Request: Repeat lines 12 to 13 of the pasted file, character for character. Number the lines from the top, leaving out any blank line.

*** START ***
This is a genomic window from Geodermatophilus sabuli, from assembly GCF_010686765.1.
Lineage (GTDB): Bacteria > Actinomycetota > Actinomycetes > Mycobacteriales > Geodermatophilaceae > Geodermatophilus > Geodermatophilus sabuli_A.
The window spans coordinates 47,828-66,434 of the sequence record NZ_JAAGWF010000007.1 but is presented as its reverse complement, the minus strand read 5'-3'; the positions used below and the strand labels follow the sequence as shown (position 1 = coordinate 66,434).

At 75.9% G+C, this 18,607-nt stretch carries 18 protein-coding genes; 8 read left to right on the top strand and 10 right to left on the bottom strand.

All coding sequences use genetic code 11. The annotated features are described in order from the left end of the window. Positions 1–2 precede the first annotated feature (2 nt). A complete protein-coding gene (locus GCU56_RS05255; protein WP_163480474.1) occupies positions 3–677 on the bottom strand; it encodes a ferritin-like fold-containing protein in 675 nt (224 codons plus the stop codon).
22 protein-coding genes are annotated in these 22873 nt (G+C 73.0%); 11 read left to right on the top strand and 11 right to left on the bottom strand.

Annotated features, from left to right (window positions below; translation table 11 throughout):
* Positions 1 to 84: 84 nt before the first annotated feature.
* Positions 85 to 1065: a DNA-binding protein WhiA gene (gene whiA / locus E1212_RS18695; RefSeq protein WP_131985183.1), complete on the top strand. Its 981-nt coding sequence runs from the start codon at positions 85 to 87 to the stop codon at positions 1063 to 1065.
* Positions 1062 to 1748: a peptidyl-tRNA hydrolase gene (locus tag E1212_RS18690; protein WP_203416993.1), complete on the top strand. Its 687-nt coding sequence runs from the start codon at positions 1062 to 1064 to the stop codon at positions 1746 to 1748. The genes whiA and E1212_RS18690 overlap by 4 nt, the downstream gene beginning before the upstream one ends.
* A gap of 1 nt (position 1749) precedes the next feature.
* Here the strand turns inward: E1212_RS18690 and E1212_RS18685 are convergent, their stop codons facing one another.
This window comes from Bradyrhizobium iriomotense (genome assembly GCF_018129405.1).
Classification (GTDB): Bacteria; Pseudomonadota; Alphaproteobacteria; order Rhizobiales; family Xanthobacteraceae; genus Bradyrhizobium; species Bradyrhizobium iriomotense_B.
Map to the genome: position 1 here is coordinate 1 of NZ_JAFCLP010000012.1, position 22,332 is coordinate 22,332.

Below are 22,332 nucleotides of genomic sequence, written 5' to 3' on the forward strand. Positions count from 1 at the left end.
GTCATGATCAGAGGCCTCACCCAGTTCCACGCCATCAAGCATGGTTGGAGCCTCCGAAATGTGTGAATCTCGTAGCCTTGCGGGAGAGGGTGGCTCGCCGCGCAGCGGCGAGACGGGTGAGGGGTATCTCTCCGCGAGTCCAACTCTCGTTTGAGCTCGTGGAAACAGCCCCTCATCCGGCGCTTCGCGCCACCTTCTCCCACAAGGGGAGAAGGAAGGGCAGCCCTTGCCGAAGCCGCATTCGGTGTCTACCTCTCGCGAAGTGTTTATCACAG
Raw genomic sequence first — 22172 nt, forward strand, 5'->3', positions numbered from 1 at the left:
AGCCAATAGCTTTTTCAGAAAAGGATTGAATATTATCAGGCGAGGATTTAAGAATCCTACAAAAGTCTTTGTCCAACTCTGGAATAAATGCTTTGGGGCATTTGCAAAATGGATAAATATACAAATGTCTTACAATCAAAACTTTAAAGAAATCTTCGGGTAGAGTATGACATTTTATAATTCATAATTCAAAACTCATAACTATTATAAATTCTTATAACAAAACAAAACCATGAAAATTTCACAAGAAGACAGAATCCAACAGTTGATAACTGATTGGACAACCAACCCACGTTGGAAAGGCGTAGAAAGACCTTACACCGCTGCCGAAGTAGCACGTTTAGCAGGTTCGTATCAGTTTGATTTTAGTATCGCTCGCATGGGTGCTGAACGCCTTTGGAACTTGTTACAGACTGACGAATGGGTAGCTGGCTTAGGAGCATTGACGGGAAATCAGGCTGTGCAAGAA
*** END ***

* Here the strand turns inward: E1212_RS18690 and E1212_RS18685 are convergent, their stop codons facing one another.
This window comes from Bradyrhizobium iriomotense (genome assembly GCF_018129405.1).